Principal component density estimation for scenario generation using normalizing flows
KAUST DepartmentApplied Mathematics and Computational Science Program
Computer, Electrical and Mathematical Science and Engineering (CEMSE) Division
KAUST Grant NumberOSR-2019-CRG8-4033
Permanent link to this recordhttp://hdl.handle.net/10754/668932
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AbstractNeural networks-based learning of the distribution of non-dispatchable renewable electricity generation from sources, such as photovoltaics (PV) and wind as well as load demands, has recently gained attention. Normalizing flow density models are particularly well suited for this task due to the training through direct log-likelihood maximization. However, research from the field of image generation has shown that standard normalizing flows can only learn smeared-out versions of manifold distributions. Previous works on normalizing flow-based scenario generation do not address this issue, and the smeared-out distributions result in the sampling of noisy time series. In this paper, we exploit the isometry of the principal component analysis (PCA), which sets up the normalizing flow in a lower-dimensional space while maintaining the direct and computationally efficient likelihood maximization. We train the resulting principal component flow (PCF) on data of PV and wind power generation as well as load demand in Germany in the years 2013–2015. The results of this investigation show that the PCF preserves critical features of the original distributions, such as the probability density and frequency behavior of the time series. The application of the PCF is, however, not limited to renewable power generation but rather extends to any dataset, time series, or otherwise, which can be efficiently reduced using PCA.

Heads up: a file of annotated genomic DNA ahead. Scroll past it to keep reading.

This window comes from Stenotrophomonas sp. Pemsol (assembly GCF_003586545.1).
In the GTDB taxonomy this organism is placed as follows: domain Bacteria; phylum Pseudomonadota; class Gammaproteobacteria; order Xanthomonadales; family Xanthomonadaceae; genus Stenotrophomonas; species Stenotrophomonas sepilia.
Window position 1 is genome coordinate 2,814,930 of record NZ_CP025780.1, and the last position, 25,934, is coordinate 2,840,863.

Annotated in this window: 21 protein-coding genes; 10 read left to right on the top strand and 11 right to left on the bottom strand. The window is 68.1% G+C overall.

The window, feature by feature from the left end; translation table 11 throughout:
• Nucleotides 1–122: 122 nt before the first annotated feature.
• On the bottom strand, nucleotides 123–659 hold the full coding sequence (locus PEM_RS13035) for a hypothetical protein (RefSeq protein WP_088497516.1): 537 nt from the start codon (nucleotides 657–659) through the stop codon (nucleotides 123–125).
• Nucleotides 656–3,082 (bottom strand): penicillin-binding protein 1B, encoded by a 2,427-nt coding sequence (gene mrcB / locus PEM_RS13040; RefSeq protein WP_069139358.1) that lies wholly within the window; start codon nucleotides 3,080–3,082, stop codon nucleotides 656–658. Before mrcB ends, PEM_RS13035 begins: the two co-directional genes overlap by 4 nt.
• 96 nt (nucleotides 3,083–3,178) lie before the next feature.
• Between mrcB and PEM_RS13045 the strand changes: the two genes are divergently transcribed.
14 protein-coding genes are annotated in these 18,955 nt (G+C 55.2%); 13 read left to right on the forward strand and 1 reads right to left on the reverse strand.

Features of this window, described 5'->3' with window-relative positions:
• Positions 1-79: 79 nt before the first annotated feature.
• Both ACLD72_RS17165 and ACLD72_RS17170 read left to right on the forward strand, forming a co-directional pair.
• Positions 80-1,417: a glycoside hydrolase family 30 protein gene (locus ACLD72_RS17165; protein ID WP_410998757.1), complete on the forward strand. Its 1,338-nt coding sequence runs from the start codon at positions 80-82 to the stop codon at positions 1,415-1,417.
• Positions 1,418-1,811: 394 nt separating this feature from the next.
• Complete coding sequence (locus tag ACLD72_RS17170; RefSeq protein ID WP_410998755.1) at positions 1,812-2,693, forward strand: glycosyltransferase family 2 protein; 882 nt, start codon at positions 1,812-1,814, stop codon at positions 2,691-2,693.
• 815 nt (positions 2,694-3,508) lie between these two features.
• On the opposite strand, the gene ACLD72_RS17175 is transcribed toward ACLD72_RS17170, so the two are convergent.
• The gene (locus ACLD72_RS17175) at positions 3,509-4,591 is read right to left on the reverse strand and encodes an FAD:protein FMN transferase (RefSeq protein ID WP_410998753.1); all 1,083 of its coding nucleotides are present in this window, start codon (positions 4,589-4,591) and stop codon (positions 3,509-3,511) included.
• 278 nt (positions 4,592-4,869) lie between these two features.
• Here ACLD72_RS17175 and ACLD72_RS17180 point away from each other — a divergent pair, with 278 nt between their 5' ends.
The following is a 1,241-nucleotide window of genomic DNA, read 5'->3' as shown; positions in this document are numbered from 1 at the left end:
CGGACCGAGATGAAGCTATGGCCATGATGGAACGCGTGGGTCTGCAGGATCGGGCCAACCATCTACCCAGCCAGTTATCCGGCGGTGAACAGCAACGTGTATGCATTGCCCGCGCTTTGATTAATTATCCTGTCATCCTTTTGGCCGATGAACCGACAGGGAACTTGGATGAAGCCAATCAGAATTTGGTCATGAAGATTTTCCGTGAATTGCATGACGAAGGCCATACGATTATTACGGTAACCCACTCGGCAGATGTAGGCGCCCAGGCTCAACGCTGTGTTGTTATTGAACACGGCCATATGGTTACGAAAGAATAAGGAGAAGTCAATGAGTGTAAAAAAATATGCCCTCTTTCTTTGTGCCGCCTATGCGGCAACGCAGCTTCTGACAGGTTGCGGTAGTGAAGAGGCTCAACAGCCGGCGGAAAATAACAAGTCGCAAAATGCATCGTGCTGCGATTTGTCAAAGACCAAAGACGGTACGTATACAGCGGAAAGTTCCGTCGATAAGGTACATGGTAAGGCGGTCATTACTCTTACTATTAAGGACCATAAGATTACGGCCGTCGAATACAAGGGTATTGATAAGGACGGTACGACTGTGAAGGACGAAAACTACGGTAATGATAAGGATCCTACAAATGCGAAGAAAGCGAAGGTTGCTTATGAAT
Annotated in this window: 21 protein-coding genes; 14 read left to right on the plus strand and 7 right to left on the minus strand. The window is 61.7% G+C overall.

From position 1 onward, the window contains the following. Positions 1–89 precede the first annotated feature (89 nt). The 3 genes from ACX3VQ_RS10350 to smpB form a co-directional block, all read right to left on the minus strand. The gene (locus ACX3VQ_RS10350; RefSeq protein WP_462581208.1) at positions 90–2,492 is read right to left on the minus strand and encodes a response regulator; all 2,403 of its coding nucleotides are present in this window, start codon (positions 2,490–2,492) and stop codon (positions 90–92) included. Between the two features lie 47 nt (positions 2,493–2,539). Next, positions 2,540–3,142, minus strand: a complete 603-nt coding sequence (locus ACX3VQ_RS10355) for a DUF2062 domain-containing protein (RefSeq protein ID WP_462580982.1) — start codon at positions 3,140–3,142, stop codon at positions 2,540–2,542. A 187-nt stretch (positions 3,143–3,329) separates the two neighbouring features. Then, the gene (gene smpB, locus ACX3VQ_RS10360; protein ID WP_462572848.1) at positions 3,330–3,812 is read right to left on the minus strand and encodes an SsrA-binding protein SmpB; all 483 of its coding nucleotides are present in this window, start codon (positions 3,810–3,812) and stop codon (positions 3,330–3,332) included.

CitationCramer, E., Mitsos, A., Tempone, R., & Dahmen, M. (2022). Principal component density estimation for scenario generation using normalizing flows. Data-Centric Engineering, 3. https://doi.org/10.1017/dce.2022.7
SponsorsThis work was performed as part of the Helmholtz School for Data Science in Life, Earth and Energy (HDS-LEE) and received funding from the Helmholtz Association of German Research Centres. This publication is based on work supported by the King Abdullah University of Science and Technology (KAUST) Office of Sponsored Research (OSR) under Award No. OSR-2019-CRG8-4033, and the Alexander von Humboldt Foundation.
PublisherCambridge University Press (CUP)
Except where otherwise noted, this item's license is described as Archived with thanks to Data-Centric Engineering. © The Author(s), 2022. Published by Cambridge University Press. This is an Open Access article, distributed under the terms of the Creative Commons Attribution licence (http://creativecommons.org/licenses/by/4.0), which permits unrestricted re-use, distribution and reproduction, provided the original article is properly cited.